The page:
The described pathology score was first evaluated in the non-jet samples of BAV and TAV patients, both non- and dilated before comparing the jet to the non-jet side.

The ascending aortic wall consists of three layers: the tunica intima, media (consisting roughly of equal parts of inner, middle and outer media) and adventitia (Figure 2).

Figure 2. Transverse histologic section (5μm) of the ascending aortic wall in a non-dilated TAV (non-jet side), stained with resorcin fuchsin (A), hematoxylin eosin (B) and alpha smooth muscle actin (αSMA) (C). The arrows indicate the tunica intima (i), tunica media (m), tunica adventitia (a), inner media (im), middle media (mm) and outer media (om). Scale bar 100μm.

The intima was significantly thicker in all TAVs versus BAVs (p=0.004). Atherosclerosis in the tunica intima was more severe in the TAV versus BAV specimen (p=0.044).

The media showed significantly more differentiated VSMCs (p=0.001), MEMA (p=0.018) (Figure 3A), accompanied by EFD (p=0.001) (Figure 3B) and CMD (p=0.001) (Figure 3C) in the dilated TAVs. Adventitial inflammation was not apparent in both BAV and TAV samples. The described differences in intima and media in the dilated and non-dilated BAV and TAV population were in line with earlier studies on a different population, except for the incidence of inflammation [3].

Figure 3. Transverse histologic section of the middle media of the ascending aortic wall, in a dilated TAV (non-jet side), stained with MOVAT pentachrome staining (A), resorcin fuchsin (B) and alpha smooth muscle actin (αSMA) (C). The arrows indicate extracellular matrix accumulation (MEMA) in 2A, elastic fiber loss and fragmentation in 2B and loss of VSMC nuclei in 2C. Scale bar 50μm.

Differences between the jet and the non-jet in bicuspid and tricuspid specimen

To study the effects of hemodynamics paired comparisons of the pathology score were  performed between the jet and non-jet sides within the BAV and TAV group (Table 2). The parameters for intimal atherosclerosis, medial VSMC differentiation, EFD, MEMA and CMD differences between the jet and non-jet side remained non-significant even if corrected for aortic dilation, the raphe position and whether the aortic valve was stenotic or regurgitant. Despite having an identical pathology score in the outer and middle aortic media, some differences were noted between the jet and non-jet samples in the inner media and intima in both BAV and TAV which were not covered by the parameters studied in the pathology score. First of all, independent of the difference in intimal thickness between BAV and TAV, as described for the non-jet samples, we observed a significant increase in intimal thickening on the jet side as compared to the non-jet side in both BAV (p=0.0005) and TAV (p=0.0034) patients (Figure 4A-F, graph 3G). The tunica media thickness, however, did not differ significantly between the jet and non-jet sample.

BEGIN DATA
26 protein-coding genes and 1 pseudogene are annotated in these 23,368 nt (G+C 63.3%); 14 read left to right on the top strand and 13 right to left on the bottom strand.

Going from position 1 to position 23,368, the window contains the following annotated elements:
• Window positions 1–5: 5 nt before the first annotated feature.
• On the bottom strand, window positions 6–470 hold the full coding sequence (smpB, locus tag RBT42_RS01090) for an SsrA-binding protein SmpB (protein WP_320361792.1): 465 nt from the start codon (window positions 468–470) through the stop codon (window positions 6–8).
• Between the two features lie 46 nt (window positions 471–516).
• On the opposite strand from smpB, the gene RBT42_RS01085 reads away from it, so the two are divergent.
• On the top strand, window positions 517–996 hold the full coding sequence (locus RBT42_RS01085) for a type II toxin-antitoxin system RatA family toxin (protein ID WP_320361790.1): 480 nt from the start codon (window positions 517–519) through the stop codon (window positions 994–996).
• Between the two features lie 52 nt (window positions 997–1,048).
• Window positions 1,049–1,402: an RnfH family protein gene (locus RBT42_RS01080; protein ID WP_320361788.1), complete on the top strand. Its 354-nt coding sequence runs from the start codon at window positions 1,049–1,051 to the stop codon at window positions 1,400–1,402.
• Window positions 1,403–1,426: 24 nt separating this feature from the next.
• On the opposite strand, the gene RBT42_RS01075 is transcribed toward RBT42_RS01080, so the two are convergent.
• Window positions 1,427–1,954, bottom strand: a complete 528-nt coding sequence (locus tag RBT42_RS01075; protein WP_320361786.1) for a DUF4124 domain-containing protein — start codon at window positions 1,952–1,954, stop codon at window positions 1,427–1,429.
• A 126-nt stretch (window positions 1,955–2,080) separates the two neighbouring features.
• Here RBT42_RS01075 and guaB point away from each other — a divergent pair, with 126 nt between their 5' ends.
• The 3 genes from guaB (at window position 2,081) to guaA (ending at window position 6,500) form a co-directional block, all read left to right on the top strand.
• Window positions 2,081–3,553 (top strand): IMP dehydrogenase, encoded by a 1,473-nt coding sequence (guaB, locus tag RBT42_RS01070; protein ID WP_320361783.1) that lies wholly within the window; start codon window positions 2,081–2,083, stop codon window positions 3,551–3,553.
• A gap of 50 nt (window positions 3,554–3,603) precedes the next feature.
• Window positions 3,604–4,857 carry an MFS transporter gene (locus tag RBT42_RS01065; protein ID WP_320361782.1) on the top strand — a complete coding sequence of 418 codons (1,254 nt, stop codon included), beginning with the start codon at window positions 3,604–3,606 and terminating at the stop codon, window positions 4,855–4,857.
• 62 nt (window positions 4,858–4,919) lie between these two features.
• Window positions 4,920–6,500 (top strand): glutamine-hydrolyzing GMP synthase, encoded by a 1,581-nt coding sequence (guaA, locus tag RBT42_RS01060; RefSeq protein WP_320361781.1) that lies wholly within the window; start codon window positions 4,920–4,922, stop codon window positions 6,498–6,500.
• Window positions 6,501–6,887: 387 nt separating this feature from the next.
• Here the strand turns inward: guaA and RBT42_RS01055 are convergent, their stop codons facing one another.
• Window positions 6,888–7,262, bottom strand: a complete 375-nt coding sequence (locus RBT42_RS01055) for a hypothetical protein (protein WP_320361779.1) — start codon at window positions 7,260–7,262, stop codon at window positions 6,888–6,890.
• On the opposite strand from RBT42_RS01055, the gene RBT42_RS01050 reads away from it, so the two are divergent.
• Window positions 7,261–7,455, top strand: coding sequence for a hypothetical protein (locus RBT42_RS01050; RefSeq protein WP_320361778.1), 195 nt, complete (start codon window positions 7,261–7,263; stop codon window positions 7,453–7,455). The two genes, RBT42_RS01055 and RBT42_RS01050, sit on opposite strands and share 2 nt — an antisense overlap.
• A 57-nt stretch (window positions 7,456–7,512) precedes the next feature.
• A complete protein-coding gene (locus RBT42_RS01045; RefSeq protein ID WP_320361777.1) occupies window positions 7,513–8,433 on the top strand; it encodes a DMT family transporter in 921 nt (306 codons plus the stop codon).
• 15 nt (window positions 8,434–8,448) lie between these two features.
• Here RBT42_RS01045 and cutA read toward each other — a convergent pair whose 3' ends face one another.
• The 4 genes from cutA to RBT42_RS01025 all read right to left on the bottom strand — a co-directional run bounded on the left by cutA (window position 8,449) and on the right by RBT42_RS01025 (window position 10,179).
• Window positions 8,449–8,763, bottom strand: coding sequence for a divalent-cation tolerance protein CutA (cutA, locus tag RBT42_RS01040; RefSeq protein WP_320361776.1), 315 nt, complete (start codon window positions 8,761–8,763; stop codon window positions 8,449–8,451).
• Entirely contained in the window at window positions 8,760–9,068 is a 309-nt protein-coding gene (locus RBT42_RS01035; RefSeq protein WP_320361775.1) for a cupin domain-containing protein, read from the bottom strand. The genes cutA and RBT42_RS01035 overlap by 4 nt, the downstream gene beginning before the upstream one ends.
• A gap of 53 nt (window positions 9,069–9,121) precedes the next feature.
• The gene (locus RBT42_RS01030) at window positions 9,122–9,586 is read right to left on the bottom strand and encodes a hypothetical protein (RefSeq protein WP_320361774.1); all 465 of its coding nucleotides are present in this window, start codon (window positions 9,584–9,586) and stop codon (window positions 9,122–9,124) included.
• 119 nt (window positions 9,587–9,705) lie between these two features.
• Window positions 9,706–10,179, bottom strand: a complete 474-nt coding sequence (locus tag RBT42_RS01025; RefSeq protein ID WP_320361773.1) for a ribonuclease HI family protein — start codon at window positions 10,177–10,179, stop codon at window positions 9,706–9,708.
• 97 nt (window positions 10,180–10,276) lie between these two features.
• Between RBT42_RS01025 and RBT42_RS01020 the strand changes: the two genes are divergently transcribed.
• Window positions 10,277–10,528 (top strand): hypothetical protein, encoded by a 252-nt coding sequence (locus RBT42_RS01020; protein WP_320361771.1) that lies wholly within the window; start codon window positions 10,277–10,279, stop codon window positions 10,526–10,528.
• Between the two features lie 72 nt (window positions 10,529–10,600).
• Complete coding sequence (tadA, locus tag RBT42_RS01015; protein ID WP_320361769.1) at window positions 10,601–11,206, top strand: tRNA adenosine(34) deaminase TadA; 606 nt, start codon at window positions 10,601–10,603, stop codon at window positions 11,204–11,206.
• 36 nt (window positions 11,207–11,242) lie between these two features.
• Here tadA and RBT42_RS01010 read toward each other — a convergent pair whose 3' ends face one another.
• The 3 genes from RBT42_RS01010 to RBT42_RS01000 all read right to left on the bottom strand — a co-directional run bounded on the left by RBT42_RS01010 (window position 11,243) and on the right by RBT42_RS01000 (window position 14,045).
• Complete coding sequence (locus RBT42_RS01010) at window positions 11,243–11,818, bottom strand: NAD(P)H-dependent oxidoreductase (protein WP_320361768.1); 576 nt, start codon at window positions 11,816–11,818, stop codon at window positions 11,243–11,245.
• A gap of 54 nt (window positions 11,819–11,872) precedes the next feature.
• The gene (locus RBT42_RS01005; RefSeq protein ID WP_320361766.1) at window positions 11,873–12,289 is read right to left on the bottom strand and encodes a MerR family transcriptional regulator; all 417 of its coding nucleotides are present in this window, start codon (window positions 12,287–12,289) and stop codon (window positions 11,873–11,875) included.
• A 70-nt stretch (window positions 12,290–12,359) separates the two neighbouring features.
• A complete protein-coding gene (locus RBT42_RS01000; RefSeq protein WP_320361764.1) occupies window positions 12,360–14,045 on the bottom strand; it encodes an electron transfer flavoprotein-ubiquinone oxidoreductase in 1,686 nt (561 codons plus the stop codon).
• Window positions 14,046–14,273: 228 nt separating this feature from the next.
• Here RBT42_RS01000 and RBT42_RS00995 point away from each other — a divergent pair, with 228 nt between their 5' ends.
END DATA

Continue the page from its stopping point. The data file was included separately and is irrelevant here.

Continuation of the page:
Table 2 . Results

Features

Score

BAV-jet
    n(%)

BAV-non jet
    n(%)

p-value

Odds ratio

95% C.I.

Atherosclerosis

0

33(91)

30(91)

0.371

1.729

0.521-0.5733

 

2

1(3)

1(3)

 

 

 

 

4

1(3)

2(6)

 

 

 

 

6

1(3)

0(0)

 

 

 

SMC differentiation

0

3(9)

0(0)

0.395

1.517

0.581-3.962

 

2

 

28 (80)

 

29 (85)

 

 

4

 

4 (11)

 

5 (15)

 

 

6

 

0 (0)

 

0 (0)

 

EFD

0

31 (86)

29 (88)

0.744

0.920

0.558-1.517

 

2

4 (11)

3 (9)

 

 

 

 

4

1 (3)

1 (3)

 

 

 

 

6

0 (0)

0 (0)

 

 

 

MEMA

0

7 (20)

5 (15)

0.453

1.246

0.702-2.210

 

2

 

26 (74)

 

27 (82)

 

 

4

 

2 (6)

 

1 (3)

 

 

6

 

0 (0)

 

0 (0)

 

CMD

0

29 (81)

32 (94)

0.051

0.235

0.059-1.041

 

2

7 (19)

2(6)

 

 

 

 

4

0 (0)

0 (0)

 

 

 

 

6

0 (0)

0 (0)

 

 

 

Atherosclerosis

0

8 (57)

11 (69)

0.569

0.828

0.433-1.585

 

2

4 (29)

4 (25)

 

 

 

 

4

1 (7)

1 (6)

 

 

 

 

6

1 (7)

0 (0)

 

 

 

SMC differentiation

0

1 (7)

0 (0)

0.586

1.007

0.982-1.034

 

2

1 (7)

2 (13)

 

 

 

 

4

5 (33)

6 (40)

 

 

 

 

6

8 (53)

7 (47)

 

 

 

EFD

0

7 (44)

6 (38)

0.672

1.190

0.532-2.660

 

2

4 (25)

6 (38)

 

 

 

 

4

4 (25)

3 (19)

 

 

 

 

6

1 (6)

1 (6)

 

 

 

MEMA

0

1 (8)

1 (7)

0.514

0.715

0.262-1.957

 

2

5 (39)

8 (53)

 

 

 

 

4

7 (54)

6 (40)

 

 

 

 

6

0 (0)

0 (0)